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Morris Robinson 1759-1815

Morris Robinson 1759 - 1815
Lt. Col. Morris Robinson
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Morris Robinson, born in 1759, was the second surviving son of Colonel Beverley Robinson of the Loyal Americans. On the outbreak of the war, he left his father's estate on the banks on the Hudson River to make his way to New York to join the British - possibly accompanying his elder brother Beverley, since he himself was only seventeen.

According to his younger brother's autobiography Morris was present at an attack made in March, 1779, under Governor Tryon, on the American post at Horse's Neck, where there were extensive salt works, valuable to the Americans. In this action were Colonel Beverley Robinson, three of his sons, and several of his close relations. In July of 1779, when Morris was in command of the Loyal Americans, he was taken prisoner by the Americans at Stoney Point, on the Hudson River.





The prisoners were taken to Lancaster in Pennsylvania, and put on parole; and apparently the next eighteen months were spent pleasantly enough in shooting and fishing. Then Morris was exchanged, "in consequence", his younger brother stated, "of the Embers of Friendship that still remained unextinguished in the breast of my father and General Washington." The spark must have been fairly dim, however, for "he [Washington] would not answer my Father's letters in our favour at the time we were taken." Morris, like the other members of his family, suffered from the special bitterness felt towards his father by the rebels; for when he was taken prisoner and recognised, he "was nearly butchered in cold blood."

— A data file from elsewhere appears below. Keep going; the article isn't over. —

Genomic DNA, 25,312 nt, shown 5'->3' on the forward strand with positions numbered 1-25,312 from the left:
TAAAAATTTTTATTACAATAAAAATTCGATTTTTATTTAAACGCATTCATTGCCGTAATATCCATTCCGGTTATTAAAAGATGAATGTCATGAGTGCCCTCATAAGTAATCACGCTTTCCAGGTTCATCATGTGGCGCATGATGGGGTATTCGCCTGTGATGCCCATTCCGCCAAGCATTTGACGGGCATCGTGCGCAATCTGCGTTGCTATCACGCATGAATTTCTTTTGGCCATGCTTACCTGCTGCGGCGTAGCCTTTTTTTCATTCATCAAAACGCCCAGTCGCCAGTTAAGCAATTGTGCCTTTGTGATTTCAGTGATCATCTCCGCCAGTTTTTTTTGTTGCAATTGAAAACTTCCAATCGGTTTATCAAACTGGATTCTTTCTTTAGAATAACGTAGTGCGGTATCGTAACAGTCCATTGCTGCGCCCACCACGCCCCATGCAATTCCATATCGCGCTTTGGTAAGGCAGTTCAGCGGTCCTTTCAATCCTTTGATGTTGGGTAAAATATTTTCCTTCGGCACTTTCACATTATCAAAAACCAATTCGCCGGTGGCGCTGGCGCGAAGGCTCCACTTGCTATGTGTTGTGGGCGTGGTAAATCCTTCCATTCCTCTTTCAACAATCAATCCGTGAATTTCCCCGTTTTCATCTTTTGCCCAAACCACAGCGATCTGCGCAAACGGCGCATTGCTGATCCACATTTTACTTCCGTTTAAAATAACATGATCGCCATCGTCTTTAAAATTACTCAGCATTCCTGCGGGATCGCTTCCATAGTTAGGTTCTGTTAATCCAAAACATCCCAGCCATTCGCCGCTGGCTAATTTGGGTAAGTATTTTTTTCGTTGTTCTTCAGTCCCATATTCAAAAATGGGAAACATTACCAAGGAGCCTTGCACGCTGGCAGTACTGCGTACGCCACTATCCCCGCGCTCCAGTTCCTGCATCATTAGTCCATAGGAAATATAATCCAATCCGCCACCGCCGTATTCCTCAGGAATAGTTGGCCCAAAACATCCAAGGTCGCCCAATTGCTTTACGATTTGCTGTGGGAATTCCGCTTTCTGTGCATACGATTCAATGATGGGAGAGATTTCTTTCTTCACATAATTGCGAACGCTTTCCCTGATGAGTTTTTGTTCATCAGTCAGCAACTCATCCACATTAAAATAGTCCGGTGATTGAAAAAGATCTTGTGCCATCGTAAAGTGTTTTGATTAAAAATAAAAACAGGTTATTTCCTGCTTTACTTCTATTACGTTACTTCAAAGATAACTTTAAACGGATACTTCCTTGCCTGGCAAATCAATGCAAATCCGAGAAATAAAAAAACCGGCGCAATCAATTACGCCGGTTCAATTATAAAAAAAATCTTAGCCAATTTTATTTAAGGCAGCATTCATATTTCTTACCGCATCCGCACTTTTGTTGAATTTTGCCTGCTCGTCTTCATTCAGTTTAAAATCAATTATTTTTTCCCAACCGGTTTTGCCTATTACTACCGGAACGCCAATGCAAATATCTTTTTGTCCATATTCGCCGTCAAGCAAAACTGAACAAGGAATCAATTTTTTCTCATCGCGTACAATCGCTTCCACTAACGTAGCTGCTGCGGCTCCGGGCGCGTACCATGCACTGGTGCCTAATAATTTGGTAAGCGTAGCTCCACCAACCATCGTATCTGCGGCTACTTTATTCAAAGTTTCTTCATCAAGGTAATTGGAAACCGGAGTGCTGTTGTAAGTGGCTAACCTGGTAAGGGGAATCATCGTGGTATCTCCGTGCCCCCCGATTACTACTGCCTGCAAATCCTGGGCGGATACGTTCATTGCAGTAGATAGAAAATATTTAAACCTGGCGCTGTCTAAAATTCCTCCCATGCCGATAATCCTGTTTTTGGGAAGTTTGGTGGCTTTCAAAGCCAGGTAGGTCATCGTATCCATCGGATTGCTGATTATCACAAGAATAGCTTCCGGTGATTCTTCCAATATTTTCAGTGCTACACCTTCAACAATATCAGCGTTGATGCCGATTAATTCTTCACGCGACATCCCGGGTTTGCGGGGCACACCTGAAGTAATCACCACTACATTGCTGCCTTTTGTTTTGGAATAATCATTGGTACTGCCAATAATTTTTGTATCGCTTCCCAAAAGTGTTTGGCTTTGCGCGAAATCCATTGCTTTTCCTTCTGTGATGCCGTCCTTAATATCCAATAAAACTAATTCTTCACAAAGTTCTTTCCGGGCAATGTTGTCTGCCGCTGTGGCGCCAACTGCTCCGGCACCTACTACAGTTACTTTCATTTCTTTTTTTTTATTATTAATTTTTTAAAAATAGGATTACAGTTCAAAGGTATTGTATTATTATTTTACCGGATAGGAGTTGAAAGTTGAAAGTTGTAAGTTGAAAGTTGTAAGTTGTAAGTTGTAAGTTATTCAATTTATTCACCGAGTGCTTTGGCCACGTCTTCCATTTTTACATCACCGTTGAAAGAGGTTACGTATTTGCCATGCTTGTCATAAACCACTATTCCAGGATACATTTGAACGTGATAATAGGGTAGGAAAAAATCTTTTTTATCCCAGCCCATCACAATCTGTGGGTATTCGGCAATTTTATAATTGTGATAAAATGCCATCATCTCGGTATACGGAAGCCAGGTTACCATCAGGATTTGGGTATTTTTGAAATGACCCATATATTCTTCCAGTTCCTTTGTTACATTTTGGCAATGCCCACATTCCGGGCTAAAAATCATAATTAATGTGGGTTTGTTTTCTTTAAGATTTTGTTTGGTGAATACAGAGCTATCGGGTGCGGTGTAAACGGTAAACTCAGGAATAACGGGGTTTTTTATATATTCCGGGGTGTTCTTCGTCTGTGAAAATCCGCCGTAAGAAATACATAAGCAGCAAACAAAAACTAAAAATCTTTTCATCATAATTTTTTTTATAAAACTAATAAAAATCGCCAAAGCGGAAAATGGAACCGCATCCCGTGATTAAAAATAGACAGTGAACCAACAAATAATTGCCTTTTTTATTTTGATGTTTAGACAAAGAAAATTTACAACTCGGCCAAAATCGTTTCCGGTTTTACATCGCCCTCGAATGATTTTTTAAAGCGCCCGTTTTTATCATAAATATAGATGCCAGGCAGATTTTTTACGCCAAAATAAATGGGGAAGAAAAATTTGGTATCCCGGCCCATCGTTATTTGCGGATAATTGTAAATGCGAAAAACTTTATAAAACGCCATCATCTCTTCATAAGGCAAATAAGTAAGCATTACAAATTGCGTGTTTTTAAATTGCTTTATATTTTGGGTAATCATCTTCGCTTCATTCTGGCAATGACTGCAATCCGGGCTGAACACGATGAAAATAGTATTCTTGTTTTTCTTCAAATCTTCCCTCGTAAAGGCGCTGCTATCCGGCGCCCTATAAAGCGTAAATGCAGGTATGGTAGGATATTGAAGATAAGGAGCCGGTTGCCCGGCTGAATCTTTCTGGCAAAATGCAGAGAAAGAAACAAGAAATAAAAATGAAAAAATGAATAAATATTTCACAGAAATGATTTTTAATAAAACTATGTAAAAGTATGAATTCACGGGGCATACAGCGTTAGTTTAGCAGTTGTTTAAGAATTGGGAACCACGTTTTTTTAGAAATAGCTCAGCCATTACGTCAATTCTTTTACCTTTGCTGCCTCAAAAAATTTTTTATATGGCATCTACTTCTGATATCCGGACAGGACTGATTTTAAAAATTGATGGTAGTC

After the war, Morris Robinson retained his commission, and rose in the army until he reached the rank of Lieutenant-Colonel, and Assistant-Barrack-Master-General of the Garrison at Gibraltar.

Lt Col Morris Robinson
Memorial Plaque in Gibralter
The Memorial Plaque in King's Chapel, Gibraltar


















On the wall of the King's Chapel in the Convent at Gibraltar, near the south-east corner, is a white marble slab in memory of Colonel Morris Robinson. His tomb is in the Sand-pit Graveyard, south of the Alemada Gardens, now no longer used as a cemetery. The tomb is of limestone, surrounded by iron railings.

On each of the long sides is a white marble slab let in, on which is cut the inscription: "Underneath this stone is interred the remains of Lieutenant-Colonel Morris Robinson, Assistant Barrack Master General. He departed this life on the 28th August, 1815, in the fifty sixth year of his age. On each of the short sides of the tomb is carved a representation of a cypress tree.

In 1806 the claims of Morris Robinson as a Loyalist in the American Revolution were put at £5,500, "until further investigation." In 1811 a settlement of £3,000, apparently final, was made to him. Morris married Margaret, daughter of a Dr. Waring, and had fifteen children, eight of whom survived him. His family, as might well be expected, appears to have been intensely military. His sons entered the British Army, and his daughters married into it. He left some descendants in New Brunswick.

Source: Jarvis (1967) p.85-86.